on the page magazine

issue no. 1, winter 2000–2001
outsiders & community


how to check out Woody Guthrie

woody guthrie

* Smithsonian Folkways has recently re-released some early recordings, including five CDs (sold separately or as a box set) of the Moe Asch recordings of the early 1940s, when Woody first moved to New York City.

* LPs are somewhat uncommon, but a wonderful experience.

* Billy Bragg and Wilco teamed up for two fantastic and critically acclaimed albums: Mermaid Avenue and Mermaid Avenue Vol. II (Elektra). With the cooperation of Woody's estate, they accessed the over 2,000 lyrics that Woody never set to music. The music wonderfully preserves Woody's spirit in a variety of styles, from simple ballads featuring just a singer and a guitar, to more fully rounded rock songs, to the talking blues that Woody and Leadbelly made popular. These albums are perhaps the most accessible introduction to Woody's ideas, lyrics, and personality.

* James Talley, an Oklahoma folk singer, recorded a beautiful album of Woody's songs called Woody Guthrie and Songs of My Oklahoma Home (Cimarron Records). Its strength lies in its modern production capabilities (compared to the scratchy Asch recordings or LPs of Woody's own work) and in Talley's simple and pure voice.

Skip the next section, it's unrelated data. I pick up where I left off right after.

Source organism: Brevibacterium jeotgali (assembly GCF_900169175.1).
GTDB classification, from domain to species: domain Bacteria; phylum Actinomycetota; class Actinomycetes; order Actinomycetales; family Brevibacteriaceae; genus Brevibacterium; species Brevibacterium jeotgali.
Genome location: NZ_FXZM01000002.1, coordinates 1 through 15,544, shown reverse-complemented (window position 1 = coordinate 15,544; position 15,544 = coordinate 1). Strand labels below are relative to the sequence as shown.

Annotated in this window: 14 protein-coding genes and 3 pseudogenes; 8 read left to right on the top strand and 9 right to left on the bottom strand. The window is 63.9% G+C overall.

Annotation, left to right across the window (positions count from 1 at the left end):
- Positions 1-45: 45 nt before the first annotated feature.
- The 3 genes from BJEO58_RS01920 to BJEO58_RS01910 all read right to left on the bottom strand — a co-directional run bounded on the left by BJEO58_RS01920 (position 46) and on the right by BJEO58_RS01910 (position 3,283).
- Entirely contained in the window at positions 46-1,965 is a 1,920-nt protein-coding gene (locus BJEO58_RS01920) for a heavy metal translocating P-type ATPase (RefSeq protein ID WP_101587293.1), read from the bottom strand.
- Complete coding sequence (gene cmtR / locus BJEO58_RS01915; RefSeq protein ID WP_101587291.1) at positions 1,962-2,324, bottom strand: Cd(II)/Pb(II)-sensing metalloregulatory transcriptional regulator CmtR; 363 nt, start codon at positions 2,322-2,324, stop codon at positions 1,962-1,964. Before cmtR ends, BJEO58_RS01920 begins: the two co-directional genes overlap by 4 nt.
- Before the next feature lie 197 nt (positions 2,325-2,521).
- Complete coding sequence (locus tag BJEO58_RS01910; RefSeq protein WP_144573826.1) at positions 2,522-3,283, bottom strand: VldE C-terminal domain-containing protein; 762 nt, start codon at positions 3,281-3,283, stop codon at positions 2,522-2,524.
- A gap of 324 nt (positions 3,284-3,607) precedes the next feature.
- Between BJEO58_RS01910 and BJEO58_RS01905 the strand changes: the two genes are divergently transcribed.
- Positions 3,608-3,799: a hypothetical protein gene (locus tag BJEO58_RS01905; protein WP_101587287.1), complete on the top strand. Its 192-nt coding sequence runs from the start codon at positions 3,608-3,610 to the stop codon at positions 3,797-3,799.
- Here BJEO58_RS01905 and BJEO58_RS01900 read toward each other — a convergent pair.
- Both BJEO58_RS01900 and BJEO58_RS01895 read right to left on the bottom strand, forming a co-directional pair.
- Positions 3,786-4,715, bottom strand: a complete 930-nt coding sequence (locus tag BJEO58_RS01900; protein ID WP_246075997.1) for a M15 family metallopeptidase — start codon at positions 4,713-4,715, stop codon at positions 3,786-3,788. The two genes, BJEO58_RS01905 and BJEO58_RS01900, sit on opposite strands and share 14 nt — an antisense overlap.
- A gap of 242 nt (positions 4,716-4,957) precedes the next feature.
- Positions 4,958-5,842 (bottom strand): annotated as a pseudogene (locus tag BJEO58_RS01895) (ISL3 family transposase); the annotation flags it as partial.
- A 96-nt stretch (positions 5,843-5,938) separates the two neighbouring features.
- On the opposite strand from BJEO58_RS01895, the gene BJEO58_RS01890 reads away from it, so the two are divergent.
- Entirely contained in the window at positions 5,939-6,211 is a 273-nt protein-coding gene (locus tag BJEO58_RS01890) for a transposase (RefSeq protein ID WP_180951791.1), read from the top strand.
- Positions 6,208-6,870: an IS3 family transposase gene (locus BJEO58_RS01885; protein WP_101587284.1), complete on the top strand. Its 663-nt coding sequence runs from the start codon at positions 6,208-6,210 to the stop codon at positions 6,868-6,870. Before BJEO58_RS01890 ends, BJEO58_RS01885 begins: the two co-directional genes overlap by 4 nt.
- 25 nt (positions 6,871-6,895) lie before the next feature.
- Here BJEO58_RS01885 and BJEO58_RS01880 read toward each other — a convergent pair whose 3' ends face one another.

* Woody Guthrie: A Life by Joe Klein (Delta Books). This biography reads well. Klein, best known as the "Anonymous" author of bestselling political novel Primary Colors, avoids footnotes and scholarly distractions to form this well-crafted narrative, but the endnotes, quotations, and high-level of research make this work as respectable as any academician's.

* Bound for Glory by Woody Guthrie (Plume Books). Straight from the horse's mouth, in Woody's signature folksy prose. Engrossing tales of treasure hunting, rail-riding, seamanship, and singing.

photo courtesy of the Woody Guthrie Archive

more on woody

more reviews in this issue
all reviews outsiders home

home about OtP our staff guidelines events links OtP suggests
contact us copyright